Little is known of the role of specific components of SA regulation and signaling in the interaction of soybean with the soybean cyst nematode (SCN; Heterodera glycines), the major pest of soybean in the US. Although soybean genes conferring resistance to SCN have been identified, these do not provide resistance to all SCN populations. Resistance in soybean to SCN is multigenic, and several major loci for resistance have been identified [15, 2731]. For example, in soybean cv Peking, several genes (rhg1, rhg2, rhg3, and Rhg4) have been reported that confer resistance to SCN race 1 [15, 32], yet none of these genes confers complete resistance to all SCN populations. Therefore, we are applying to soybean a portion of the vast knowledge that has been gained from studies on the model plant Arabidopsis and its large array of mutants on the role of SA and JA in the plant defense response to identify important components that may be useful in decreasing susceptibility of plants to nematodes, and especially of soybean to SCN.

Arabidopsis has been used widely as a model system to study plant defense pathways, usually with bacterial and fungal pathogens [11, 12, 17, 3339]. Much attention has been focused on SA production and signaling pathways using Arabidopsis mutants infected with bacterial and fungal pathogens (Figure 1) [12, 1618, 3544]. For example, when a virulent strain of the biotrophic pathogen, Pseudomonas syringae, attacks Arabidopsis, the AvrRPS4 effector protein of P. syringae secreted by the type III secretion system is detected by the plant receptor RPS4, a Toll-interleukin-nucleotide binding-leucine-rich repeat (TIR-NB-LRR) that mediates the induction of antimicrobial defenses to provide disease resistance. The nucleo-cytoplasmic protein ENHANCED DISEASE SUSCEPTIBILITY 1 (EDS1), which is a lipase-like protein, connects RPS4 with downstream defense pathways and regulates the accumulation of SA [45, 46]. EDS1 is essential for production of the hypersensitive response and mobilization of defense pathways [4749]. EDS1 can dimerize and interact with another lipase-like protein, phytoalexin deficient 4 (PAD4) [48, 49]. Both EDS1 and PAD4 are required for the accumulation of SA and they are involved in ROS signaling [46, 50]. PAD4 protein is required for amplification of weak signals resulting from pathogen infection. Another important component of the defense response is EDS5, a multi-drug transporter member of the MATE family of transporters [50].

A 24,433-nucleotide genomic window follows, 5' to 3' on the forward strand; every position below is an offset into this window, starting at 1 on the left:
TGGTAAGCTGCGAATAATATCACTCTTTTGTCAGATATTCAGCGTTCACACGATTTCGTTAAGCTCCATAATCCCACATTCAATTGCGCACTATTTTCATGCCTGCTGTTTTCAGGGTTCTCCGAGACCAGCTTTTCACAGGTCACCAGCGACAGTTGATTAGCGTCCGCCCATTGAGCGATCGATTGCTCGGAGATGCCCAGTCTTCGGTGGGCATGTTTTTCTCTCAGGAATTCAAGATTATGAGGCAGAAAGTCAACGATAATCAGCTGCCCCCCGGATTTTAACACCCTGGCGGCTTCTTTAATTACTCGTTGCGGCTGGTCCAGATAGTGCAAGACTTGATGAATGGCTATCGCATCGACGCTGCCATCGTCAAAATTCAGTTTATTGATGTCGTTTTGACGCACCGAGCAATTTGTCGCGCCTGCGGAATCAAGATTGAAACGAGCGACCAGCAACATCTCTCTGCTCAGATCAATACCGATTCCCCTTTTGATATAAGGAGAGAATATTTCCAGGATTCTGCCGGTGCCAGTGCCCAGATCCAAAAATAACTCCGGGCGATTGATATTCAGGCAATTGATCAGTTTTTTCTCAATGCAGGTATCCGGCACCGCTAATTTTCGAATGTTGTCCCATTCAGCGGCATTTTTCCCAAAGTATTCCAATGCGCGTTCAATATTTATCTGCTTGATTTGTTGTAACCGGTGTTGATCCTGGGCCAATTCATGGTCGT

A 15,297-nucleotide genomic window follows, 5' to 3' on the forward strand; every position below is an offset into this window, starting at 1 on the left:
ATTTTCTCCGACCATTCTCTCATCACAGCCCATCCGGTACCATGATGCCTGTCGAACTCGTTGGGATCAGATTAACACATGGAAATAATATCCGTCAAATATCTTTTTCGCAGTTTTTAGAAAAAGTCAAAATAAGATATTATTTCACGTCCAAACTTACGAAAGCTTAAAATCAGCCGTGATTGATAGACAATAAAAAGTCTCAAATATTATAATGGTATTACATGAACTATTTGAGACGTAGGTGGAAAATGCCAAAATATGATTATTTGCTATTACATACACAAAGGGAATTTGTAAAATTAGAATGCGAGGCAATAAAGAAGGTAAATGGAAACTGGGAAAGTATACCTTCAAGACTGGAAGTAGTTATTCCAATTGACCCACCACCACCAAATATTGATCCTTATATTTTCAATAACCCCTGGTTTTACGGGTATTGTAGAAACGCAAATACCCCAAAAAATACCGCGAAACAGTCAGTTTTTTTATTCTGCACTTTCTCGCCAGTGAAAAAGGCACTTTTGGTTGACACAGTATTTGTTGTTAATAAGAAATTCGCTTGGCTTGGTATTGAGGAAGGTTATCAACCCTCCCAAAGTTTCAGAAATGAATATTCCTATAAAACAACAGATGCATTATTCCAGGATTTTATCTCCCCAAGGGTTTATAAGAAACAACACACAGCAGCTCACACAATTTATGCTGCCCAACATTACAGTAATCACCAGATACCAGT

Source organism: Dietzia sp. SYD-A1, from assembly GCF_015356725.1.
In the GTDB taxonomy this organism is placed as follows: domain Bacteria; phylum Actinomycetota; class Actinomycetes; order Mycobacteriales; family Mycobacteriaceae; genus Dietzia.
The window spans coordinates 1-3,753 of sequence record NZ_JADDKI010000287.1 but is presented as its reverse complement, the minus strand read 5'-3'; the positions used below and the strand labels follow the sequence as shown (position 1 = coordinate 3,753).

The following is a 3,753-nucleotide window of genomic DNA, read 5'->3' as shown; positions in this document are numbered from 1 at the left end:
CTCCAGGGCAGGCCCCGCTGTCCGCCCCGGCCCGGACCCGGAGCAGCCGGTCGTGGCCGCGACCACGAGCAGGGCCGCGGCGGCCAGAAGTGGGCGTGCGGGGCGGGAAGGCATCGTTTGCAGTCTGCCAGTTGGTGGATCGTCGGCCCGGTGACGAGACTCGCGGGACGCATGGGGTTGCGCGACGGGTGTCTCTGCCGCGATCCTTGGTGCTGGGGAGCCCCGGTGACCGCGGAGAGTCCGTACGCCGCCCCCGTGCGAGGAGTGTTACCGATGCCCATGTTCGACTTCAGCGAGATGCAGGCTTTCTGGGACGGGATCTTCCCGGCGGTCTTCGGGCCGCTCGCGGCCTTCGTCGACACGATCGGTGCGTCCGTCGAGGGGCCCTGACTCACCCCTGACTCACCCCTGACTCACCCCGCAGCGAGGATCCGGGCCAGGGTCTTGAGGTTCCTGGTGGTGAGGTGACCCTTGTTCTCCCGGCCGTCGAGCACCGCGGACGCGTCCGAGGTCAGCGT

Figure 1

Representation of some components involved in regulation and biosynthesis of salicylic acid and associated signaling. SCN Female Indices (FI) of the genes examined are provided in brackets. Control Female Index = 100.

It is postulated that SA can be synthesized through two different pathways in Arabidopsis[51, 52]. One pathway involves the enzyme isochorismate synthase (ICS; EC 5.4.4.2), which catalyzes the conversion of chorismate to isochorismate. The enzyme chorismate mutase (CM; EC 5.4.99.5) catalyzes the competing chemical reaction and converts chorismate to prephenate. This would divert chorismate to produce other compounds, such as phenylalanine and tyrosine. The Arabidopsis sid2-2 (SA INDUCTION-DEFICIENT 2) mutation has been mapped to the locus encompassing the ICS (SID1) gene [52]. Upon synthesis, SA can bind directly with NPR1, which is encoded by AtNPR1 (NONEXPRESSOR OF PR1), also known as NIM1 (NON-INDUCIBLE IMMUNITY 1). NPR1 is an SA receptor that is a transcriptional regulator of genes involved in the SA-dependent defense response [53], including the SA marker gene PR-1 (PATHOGENESIS RELATED 1). NPR1 interacts with transcription factor TGA2 family members, including AHBP-1b, and the complex binds to SA-responsive promoter elements of PR-1 and other SA-dependent defense genes to regulate expression [54].

SA can also be regulated independently of EDS1 and PAD4. NDR1 (NON-RACE SPECIFIC DISEASE RESISTANCE 1) is a positive regulator of SA that works independently of EDS1 and PAD4 [55] NDR1 is an integrin-like protein that can associate with RIN4, while RIN4 can associate with RPM1 and RPS2 [56]. NDR1 may play a role in electrolyte release upon infection of Arabidopsis by P. syringae, while RIN4 regulates stomatal apertures in conjunction with H + −ATPases of the plasma membrane of Arabidopsis during pathogen attack [57].